Male swimmers wore full body suits up until the 1940s, which caused more drag in the water than their modern swimwear counterparts. Also, over the years, some design considerations have reduced swimming resistance making the pool faster — namely proper pool depth, elimination of currents, increased lane width, energy-absorbing racing lane lines and gutters, and the use of other innovative hydraulic, acoustic, and illumination designs.
The 1924 Olympics were the first to use the standard 50 meter pool with marked lanes. In the freestyle, swimmers originally dove from the pool walls, but diving blocks were eventually incorporated at the 1936 Olympics. The tumble turn, better known as the flip turn, was developed in the 1950s. The Trudgen, introduced in England during the 1880s, has been completely supplanted by the front crawl, also known as the Australian crawl. Lane design created in the early 1970s has also cut down on turbulence in water.
Freestyle means "any style" for individual swims and any style but breaststroke, butterfly, or backstroke for both the individual medley, and medley relay competitions. The wall has to be touched at every turn and upon completion. Some part of the swimmer must be above water at any time, except for the first 15 meters after the start and every turn. This rule was introduced (see History of swimming) to prevent swimmers from using the faster underwater swimming to their advantage, or even swimming entire laps underwater. The exact FINA rules are:
Freestyle means that in an event so designated the swimmer may swim any style, except that in individual medley or medley relay events, freestyle means any style other than backstroke, breaststroke, or butterfly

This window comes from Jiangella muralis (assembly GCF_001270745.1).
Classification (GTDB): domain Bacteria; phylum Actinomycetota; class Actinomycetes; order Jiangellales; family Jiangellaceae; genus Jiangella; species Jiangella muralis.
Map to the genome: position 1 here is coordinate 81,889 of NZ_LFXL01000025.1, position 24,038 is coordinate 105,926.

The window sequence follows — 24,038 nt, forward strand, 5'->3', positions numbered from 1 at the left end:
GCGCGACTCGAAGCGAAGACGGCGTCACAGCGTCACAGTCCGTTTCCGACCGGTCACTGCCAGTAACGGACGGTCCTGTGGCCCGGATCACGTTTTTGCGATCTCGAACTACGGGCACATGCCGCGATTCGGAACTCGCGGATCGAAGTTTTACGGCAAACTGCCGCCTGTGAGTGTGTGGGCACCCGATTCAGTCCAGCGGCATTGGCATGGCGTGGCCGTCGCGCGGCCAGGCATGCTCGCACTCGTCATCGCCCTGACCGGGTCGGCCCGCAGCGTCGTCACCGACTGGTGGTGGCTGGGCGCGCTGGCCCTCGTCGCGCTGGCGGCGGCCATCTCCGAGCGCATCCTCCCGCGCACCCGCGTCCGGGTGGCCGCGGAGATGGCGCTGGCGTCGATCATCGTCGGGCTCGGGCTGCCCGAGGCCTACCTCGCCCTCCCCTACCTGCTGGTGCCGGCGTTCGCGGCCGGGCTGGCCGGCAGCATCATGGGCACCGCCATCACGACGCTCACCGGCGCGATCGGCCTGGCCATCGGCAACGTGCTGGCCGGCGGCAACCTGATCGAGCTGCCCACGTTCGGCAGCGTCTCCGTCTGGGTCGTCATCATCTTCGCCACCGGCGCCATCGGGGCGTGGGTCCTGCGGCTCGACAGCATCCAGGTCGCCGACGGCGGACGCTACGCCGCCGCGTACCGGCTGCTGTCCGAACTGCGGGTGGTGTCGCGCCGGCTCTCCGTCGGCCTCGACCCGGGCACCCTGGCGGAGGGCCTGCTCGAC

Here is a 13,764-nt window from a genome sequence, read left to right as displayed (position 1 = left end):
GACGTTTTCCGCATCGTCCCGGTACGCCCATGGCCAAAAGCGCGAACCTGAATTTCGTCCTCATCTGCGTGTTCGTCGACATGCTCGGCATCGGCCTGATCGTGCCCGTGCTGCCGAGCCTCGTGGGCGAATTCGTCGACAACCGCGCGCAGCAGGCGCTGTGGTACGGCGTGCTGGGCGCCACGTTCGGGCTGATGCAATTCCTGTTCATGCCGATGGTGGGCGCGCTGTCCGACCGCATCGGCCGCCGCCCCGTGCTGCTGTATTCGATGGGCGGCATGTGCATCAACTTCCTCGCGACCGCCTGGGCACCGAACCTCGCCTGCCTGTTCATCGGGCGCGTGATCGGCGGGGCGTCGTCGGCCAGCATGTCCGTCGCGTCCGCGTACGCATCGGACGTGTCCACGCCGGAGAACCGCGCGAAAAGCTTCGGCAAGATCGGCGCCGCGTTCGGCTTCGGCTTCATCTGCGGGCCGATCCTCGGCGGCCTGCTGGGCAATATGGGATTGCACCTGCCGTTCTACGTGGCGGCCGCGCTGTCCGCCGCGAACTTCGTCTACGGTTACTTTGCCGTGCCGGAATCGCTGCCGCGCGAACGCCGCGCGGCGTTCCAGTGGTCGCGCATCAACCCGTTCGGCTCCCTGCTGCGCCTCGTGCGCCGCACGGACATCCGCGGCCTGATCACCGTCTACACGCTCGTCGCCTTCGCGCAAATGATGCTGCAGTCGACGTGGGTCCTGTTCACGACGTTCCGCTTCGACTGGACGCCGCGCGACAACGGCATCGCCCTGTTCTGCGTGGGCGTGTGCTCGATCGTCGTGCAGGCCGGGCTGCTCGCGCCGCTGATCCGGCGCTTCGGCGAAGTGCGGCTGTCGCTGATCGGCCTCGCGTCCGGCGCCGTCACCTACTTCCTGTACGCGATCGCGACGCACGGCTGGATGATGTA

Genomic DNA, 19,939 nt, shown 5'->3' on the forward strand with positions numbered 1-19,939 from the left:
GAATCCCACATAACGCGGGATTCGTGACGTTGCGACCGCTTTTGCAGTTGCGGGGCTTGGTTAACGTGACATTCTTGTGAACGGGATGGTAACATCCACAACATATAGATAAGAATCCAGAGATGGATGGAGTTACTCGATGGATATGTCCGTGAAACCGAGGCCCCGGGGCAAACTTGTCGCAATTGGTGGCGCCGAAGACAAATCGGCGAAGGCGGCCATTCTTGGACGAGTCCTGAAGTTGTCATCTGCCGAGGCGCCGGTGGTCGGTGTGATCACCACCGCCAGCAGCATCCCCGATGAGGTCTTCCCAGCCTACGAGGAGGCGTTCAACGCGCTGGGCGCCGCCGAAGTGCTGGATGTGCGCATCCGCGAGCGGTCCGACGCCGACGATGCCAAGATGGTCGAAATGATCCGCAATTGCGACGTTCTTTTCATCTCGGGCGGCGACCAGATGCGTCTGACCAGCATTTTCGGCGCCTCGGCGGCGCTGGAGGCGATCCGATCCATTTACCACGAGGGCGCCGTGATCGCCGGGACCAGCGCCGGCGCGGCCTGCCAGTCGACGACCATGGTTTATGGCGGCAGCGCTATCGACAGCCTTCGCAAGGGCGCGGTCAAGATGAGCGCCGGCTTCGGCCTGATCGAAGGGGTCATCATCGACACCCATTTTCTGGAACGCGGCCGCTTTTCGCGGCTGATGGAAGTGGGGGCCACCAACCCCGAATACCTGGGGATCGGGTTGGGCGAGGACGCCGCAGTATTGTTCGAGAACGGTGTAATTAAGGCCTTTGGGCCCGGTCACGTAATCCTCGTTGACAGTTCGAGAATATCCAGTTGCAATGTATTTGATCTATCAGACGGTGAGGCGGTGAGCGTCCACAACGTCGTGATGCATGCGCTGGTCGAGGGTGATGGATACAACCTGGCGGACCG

Some part of the swimmer must touch the wall upon completion of each length and at the finish
Some part of the swimmer must break the surface of the water throughout the race, except it shall be permissible for the swimmer to be completely submerged during the turn and for a distance of not more than 15 meters after the start and each turn. By that point the head must have broken the surface
There are eight common competitions that are swam in freestyle swimming, both over either a long course (50 m pool) or a short course (25 m pool). The United States also employs short course yards (25 yard pool).
50 m freestyle
100 m freestyle
200 m freestyle
400 m freestyle (500 yards for short course yards)
800 m freestyle (1000 yards for short course yards)
1500 m freestyle (1650 yards for short course yards)
Young swimmers (typically 8 years old and younger) have the option to swim a 25 yard/meter freestyle event.
Freestyle is also part of the medley over the following distances:
100 m individual medley (short 25 m pool only)
200 m individual medley
400 m individual medley
4×100 m medley relay
In the long distance races of 800 m and 1500 m, some meets hosted by FINA (including the Olympics) only have the 800 m distance for women and the 1500 m distance for men. However, FINA does keep records in the 1500 meter distance for women and the 800 meter distance for men, and the FINA World Championships, as well as many other meets, have both distances for both genders.
Olympic or long course world champions in freestyle